Congratulations to our doctoral researcher Alastair Harden on the publication of his book Animals in the Classical world: ethical perspectives from Greek and Roman texts.
The sourcebook is a collection of nearly 200 specially-translated excerpts from Classical authors from Homer to Plutarch. It aims to contextualize modern animal rights debates within the civilizations of Greece and Rome, and to provide an introduction to the uses of animal imagery in Classical literature with the ultimate goal of understanding the place of the non-human animal in the moral and ethical parameters of the ancient world.
Topics such as warfare, science, farming, vegetarianism and public entertainment join the more traditionally-philosophical corners of this growing area of Classical studies, and passages are included from authors of all genres of Classical literature including poets, novelists and historians.
The book suggests that we can learn as much about ancient ethical parameters from a Homeric simile, a passage of Sophocles or a throwaway comment from Thucydides as we can from the nuanced language of philosophical discourse, if we look in the right places.
The book joins the Animal Ethic series published by Palgrave Macmillan (www.palgrave.com/philosophy/animal_ethics.asp) in conjunction with the Oxford Centre for Animal Ethics, which recently founded the new print Journal of Animal Ethics. The photograph on the cover was taken in the Ure Museum.
Catharine Edwards and Matthew Nicholls. – Photo Brian J. Ritchie / Hotsauce.
Dr Matthew Nicholls has been involved in three TV projects this year, helping to bring Roman history to a wide audience. The most recent, a three-part series on Roman imperial women, will air from May 29th on BBC 4, presented by Catharine Edwards.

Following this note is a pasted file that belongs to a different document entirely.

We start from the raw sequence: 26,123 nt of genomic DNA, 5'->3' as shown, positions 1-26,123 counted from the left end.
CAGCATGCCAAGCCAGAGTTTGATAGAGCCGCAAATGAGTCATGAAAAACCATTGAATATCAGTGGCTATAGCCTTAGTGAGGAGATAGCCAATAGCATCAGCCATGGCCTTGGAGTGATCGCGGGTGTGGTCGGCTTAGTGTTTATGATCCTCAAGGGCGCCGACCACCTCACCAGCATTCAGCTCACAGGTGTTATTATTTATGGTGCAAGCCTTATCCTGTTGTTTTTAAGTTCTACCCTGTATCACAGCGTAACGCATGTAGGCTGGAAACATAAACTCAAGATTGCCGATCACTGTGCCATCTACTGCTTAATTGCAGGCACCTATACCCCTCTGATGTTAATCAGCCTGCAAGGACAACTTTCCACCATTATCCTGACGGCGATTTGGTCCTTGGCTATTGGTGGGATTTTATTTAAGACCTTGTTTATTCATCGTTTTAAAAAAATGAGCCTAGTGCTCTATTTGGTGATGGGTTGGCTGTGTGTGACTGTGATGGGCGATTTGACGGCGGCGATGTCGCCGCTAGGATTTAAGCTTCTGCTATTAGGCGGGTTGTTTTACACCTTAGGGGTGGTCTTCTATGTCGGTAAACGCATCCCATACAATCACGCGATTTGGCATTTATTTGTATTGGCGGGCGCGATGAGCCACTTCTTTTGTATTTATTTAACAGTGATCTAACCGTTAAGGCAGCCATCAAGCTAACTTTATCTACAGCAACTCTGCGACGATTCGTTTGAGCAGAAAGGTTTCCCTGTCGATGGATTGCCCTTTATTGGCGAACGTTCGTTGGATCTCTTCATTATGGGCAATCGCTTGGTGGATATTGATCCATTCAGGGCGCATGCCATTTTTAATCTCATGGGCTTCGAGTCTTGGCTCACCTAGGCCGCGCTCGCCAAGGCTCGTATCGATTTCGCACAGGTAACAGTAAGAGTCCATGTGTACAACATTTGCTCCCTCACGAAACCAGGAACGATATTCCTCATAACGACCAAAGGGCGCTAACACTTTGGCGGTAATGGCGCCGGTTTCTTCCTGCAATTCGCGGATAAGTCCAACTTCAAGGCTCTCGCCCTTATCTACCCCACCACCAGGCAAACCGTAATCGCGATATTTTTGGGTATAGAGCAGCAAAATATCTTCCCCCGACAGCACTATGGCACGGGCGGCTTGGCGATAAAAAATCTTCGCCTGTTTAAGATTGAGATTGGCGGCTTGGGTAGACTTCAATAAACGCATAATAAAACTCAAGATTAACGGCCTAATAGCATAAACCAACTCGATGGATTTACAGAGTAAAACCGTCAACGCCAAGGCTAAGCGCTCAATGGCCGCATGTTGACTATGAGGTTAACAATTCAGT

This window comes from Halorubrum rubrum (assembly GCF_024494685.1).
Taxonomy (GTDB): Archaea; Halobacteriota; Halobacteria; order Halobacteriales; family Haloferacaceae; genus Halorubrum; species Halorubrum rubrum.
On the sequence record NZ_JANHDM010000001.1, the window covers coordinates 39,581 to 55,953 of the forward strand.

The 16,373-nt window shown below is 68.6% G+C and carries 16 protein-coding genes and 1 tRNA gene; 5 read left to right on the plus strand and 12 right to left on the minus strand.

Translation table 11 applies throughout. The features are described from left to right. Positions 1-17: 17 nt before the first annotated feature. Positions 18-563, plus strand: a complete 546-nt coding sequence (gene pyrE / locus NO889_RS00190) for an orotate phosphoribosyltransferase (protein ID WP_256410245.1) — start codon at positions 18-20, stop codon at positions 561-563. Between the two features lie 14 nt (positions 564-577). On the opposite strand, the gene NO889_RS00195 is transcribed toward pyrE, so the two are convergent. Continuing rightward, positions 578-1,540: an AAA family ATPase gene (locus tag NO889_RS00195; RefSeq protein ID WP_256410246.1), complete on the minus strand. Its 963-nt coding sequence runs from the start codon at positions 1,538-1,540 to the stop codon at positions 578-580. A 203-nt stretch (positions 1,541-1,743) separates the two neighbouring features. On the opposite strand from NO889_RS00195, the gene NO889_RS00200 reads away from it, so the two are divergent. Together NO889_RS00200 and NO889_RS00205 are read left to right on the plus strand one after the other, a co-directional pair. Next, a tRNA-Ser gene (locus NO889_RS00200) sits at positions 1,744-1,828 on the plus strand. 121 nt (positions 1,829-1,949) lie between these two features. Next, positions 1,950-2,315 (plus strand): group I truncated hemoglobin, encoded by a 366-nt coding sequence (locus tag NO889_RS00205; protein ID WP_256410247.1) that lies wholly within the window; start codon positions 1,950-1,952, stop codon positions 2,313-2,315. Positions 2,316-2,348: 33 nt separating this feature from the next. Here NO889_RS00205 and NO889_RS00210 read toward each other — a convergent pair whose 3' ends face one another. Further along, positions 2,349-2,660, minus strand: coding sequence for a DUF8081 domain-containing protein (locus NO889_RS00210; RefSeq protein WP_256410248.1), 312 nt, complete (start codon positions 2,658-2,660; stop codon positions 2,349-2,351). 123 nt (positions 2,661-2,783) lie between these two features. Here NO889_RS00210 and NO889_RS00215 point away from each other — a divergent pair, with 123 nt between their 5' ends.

The series looks at the colourful careers of the women behind the throne in ancient Rome, and its subtitle, ‘Mothers, Murderers and Mistresses’, hints at some of the stories it will tell. Dr Nicholls was asked to contribute to the first episode on the Julio-Claudian women, which was filmed in the Ashmolean Museum in Oxford. He was then asked back for episode 3 to talk about the turbulent lives and careers of the Severan women, all of whom were, confusingly, called Julia (Julia Maesa; Julia Avita Mamaea; Julia Domna, charismatic wife of the African emperor Septimius Severus; and Julia Soaemias Bassiana, mother of Elagabalus who, even by the high standards set by earlier emperors, was outstandingly depraved and incompetent).
Between them these women offer fascinating insights into the turbulent world of imperial dynastic politics, showing the very different ways in which imperial wives and mothers negotiated the impossible powerful-yet-powerless roles they inhabited, and how our (male) historical sources tended to portray them. Dr Nicholls also helped contribute to the maps for the documentary.
Earlier in the year Dr Nicholls also appeared in Simon Sebag-Montefiore’s documentary on the religious history of Rome, flying out for a day to film in an eerily emptied Capitoline Museum. He also used his digital reconstruction skills to create a series of reconstructions of Roman sites in Scotland for another BBC documentary, Rome’s Final Frontier. Along with colleagues in the Department of Classics he enjoys these opportunities to communicate his research work to public audiences, and is always glad to respond to enquiries.